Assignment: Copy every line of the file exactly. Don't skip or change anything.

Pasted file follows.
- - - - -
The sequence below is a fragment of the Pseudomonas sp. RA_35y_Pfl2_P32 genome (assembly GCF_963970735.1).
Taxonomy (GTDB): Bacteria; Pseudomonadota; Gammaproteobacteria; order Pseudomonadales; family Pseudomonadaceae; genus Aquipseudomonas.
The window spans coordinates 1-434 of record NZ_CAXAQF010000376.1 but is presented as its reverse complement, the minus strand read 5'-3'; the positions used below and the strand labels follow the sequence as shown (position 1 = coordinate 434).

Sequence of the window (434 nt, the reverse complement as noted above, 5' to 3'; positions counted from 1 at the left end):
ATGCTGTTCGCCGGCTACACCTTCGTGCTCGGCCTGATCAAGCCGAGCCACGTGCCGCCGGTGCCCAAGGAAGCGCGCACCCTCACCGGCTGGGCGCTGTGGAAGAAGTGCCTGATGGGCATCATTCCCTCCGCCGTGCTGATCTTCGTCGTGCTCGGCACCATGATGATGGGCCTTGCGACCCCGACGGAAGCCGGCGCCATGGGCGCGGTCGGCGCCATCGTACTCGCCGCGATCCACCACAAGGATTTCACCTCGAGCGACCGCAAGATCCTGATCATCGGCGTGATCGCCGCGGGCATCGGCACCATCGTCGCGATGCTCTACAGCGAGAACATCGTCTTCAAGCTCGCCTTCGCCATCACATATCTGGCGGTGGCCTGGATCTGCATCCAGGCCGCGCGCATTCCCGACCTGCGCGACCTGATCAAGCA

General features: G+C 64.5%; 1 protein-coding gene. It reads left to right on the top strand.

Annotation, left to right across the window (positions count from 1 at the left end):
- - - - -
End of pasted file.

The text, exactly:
The sequence below is a fragment of the Pseudomonas sp. RA_35y_Pfl2_P32 genome (assembly GCF_963970735.1).
Taxonomy (GTDB): Bacteria; Pseudomonadota; Gammaproteobacteria; order Pseudomonadales; family Pseudomonadaceae; genus Aquipseudomonas.
The window spans coordinates 1-434 of record NZ_CAXAQF010000376.1 but is presented as its reverse complement, the minus strand read 5'-3'; the positions used below and the strand labels follow the sequence as shown (position 1 = coordinate 434).

Sequence of the window (434 nt, the reverse complement as noted above, 5' to 3'; positions counted from 1 at the left end):
ATGCTGTTCGCCGGCTACACCTTCGTGCTCGGCCTGATCAAGCCGAGCCACGTGCCGCCGGTGCCCAAGGAAGCGCGCACCCTCACCGGCTGGGCGCTGTGGAAGAAGTGCCTGATGGGCATCATTCCCTCCGCCGTGCTGATCTTCGTCGTGCTCGGCACCATGATGATGGGCCTTGCGACCCCGACGGAAGCCGGCGCCATGGGCGCGGTCGGCGCCATCGTACTCGCCGCGATCCACCACAAGGATTTCACCTCGAGCGACCGCAAGATCCTGATCATCGGCGTGATCGCCGCGGGCATCGGCACCATCGTCGCGATGCTCTACAGCGAGAACATCGTCTTCAAGCTCGCCTTCGCCATCACATATCTGGCGGTGGCCTGGATCTGCATCCAGGCCGCGCGCATTCCCGACCTGCGCGACCTGATCAAGCA

General features: G+C 64.5%; 1 protein-coding gene. It reads left to right on the top strand.

Annotation, left to right across the window (positions count from 1 at the left end):